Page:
When the Washington Capitals skate onto the ice at the Johanneshov Isstadion in Stockholm Monday night to play the Minnesota North Stars, they will be fulfilling an idea that was born two years ago in Portland, Maine.
On that forgettable night, the Capitals were making an exhibition of themselves in a 7-1 loss to the Maine Mariners of the American Hockey League. It was a game that should never have been scheduled, but Washington had to play somebody before the regular season began.
"The top teams have an interlocking schedule of exhibition games and we haven't been able to crack it," said General Manager Max McNab. "One of our problems, historically, has been to get the right rotation of exhibition games. The frustration of not getting reasonable games led me to start talking to the Swedes. We actually made our plans, including our hotel reservations, 18 months ago.
"We'll be playing three exhibition games with no travel in a big rink with an emphasis on skating. It beats stopovers in Denver, St. Louis and Minnesota. The Swedes started training at the end of April and they hit the ice the first of August.They'll be ready and those games will be a good eye-opener for our guys."
The games in Stockholm are spread two days apart, with the Capitals meeting AIK Wednesday and Djurgarden Friday. It is an ideal arrangement, according to Coach Gary Green.
"Max and I discussed the trip and we felt that if anything involved with it could hurt our effort to get ready for the opener, then it would be best not to go," Green said. "But it's an excellent setup. It's far better than that week's trip last year, when the club was always on a plane.
"We won't miss one step of our progression. There will be a day off when we get to Stockholm, but we would have had a day off in Hershey. Sunday we're just continuing training camp. With a day to practice between each game, it's ideal.
"The Swedish teams are out to win, European teams always want to beat the NHL. So we'll be meeting excellent competition. If we played the Flyers this week, we'd be facing seven Flyers and 13 from Maine. Last year, we won one like that and thought we were worldbeaters. The Swedes won't put in their second best.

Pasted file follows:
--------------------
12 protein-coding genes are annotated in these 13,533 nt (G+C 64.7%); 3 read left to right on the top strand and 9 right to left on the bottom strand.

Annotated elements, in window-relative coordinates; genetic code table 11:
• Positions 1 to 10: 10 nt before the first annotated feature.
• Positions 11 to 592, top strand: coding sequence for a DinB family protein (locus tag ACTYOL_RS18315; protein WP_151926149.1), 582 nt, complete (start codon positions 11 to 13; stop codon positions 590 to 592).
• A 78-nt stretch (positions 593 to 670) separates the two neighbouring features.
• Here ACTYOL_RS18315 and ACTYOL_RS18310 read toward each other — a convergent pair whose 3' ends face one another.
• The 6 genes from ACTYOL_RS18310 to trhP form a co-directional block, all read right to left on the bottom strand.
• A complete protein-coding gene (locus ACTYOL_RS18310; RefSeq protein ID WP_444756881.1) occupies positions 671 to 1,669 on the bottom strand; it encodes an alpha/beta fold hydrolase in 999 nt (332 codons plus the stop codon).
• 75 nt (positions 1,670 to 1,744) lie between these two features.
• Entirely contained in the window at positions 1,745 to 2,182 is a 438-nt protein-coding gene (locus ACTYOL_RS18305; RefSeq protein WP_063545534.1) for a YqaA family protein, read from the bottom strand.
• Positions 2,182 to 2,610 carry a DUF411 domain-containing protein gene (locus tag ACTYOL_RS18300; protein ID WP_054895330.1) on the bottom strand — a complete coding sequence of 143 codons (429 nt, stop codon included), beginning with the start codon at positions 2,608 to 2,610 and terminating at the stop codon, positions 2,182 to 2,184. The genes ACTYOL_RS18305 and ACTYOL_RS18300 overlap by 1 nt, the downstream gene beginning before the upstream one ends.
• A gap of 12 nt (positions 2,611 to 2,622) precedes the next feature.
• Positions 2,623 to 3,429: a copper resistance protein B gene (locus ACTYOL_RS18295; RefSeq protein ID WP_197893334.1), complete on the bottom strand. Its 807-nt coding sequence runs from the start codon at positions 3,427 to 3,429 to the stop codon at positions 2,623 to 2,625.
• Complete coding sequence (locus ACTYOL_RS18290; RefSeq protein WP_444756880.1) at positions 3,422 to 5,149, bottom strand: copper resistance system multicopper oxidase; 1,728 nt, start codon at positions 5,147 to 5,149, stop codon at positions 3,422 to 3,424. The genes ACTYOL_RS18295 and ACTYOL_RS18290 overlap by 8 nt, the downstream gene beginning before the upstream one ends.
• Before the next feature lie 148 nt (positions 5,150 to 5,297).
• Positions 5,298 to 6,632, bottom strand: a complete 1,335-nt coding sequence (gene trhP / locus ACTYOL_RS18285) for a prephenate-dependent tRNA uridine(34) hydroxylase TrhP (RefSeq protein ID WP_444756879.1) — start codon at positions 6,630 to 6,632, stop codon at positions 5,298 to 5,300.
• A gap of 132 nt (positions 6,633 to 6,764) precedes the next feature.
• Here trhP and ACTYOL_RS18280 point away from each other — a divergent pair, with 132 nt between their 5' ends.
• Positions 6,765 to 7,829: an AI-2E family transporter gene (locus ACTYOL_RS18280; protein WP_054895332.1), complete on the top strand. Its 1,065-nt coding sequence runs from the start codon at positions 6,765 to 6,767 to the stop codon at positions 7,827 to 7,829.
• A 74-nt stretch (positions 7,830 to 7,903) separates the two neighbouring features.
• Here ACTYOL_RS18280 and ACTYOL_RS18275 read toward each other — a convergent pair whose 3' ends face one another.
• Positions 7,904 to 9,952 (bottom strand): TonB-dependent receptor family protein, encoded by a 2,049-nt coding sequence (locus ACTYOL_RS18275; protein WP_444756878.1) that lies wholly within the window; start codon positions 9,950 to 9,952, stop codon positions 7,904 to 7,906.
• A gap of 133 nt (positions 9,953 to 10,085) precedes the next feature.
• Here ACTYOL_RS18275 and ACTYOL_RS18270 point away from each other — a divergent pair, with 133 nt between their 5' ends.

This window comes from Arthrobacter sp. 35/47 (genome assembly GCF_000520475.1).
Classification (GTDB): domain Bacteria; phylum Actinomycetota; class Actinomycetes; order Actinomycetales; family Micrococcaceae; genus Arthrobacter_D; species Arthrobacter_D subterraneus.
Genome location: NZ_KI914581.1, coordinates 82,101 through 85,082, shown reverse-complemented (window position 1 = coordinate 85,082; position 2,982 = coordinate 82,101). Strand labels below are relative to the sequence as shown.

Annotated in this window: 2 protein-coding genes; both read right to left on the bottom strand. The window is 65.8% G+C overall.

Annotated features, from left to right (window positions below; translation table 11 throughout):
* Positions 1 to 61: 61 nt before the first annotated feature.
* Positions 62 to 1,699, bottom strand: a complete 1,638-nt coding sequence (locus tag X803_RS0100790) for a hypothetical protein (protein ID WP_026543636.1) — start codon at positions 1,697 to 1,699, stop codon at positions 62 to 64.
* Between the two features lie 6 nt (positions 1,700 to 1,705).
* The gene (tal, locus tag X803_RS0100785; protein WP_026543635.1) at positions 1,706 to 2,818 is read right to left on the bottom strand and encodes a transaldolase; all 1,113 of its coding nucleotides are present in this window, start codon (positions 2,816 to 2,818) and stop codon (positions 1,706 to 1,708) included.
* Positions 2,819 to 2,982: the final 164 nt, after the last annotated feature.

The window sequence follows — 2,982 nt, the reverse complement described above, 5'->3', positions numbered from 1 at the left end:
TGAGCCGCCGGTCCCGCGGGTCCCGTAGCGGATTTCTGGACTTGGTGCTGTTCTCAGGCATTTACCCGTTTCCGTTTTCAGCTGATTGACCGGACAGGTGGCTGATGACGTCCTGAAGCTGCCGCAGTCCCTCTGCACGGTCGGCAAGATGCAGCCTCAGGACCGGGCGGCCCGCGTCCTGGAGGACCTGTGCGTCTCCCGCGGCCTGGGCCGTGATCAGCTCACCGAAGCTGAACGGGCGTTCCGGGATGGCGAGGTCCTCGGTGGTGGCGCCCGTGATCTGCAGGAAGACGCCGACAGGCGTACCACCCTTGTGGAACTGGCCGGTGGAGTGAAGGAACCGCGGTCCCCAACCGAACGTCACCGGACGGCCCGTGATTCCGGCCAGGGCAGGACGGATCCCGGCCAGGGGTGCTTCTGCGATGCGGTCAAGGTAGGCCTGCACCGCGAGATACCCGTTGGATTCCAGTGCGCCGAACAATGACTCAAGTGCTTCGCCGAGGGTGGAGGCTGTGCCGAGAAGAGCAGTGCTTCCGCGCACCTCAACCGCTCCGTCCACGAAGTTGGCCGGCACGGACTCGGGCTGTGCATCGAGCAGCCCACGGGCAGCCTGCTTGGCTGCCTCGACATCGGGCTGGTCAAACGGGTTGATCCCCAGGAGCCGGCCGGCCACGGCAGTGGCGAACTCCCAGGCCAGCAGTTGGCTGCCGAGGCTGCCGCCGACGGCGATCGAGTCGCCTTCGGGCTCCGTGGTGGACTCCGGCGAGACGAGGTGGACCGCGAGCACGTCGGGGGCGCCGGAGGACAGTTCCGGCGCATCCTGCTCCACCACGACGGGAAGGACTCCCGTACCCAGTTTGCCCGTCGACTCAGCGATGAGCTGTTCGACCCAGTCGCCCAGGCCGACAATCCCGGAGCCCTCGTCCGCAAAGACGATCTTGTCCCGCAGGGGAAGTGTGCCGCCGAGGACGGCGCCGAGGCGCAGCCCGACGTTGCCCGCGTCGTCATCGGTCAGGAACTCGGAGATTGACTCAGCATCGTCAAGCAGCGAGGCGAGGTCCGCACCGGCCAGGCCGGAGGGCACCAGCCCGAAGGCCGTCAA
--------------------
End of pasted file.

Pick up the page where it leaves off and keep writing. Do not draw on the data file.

"And a big plus is the way our players are so excited about it. It's something to work for right off the bat and it brought the guys to camp in excellent shape. Whenever you get that type of enthusiasm right off the bat, you're ahead of things."
For the Capitals' Swedish players, the trip is especially exciting.
Rolf Edberg, who once played for AIK, said "It's a really big thing for the whole team, but for me a bit extra. It's my home and I haven't played there for two years. I'll be a little tight on the first shift, maybe. pI hope we can play really good and beat them.
"There will be fast skating and passing which will be good for us. Our team is in really good shape. The kind of practices we've been having, working hard in the morning and easing off in the afternoon, are really good. That's what I always did in Sweden and I feel stronger this year."
"This is a great show for all the players, but even more for us," said Bengt Gustafsson. "Those in Sweden who know about hockey know who we are, but Rolf is bigger there than I am. It's important for the league we play in that we do well and I hope we win."
"All visits by the Canadian teams are big things in Sweden and they always sell out before," said Leif Svensson. "But at $15 a ticket, I don't know. The usual price is $4 or $5. Everybody is talking about it, though, and there's a lot of interest. The Swedish teams will be ready, that's for sure."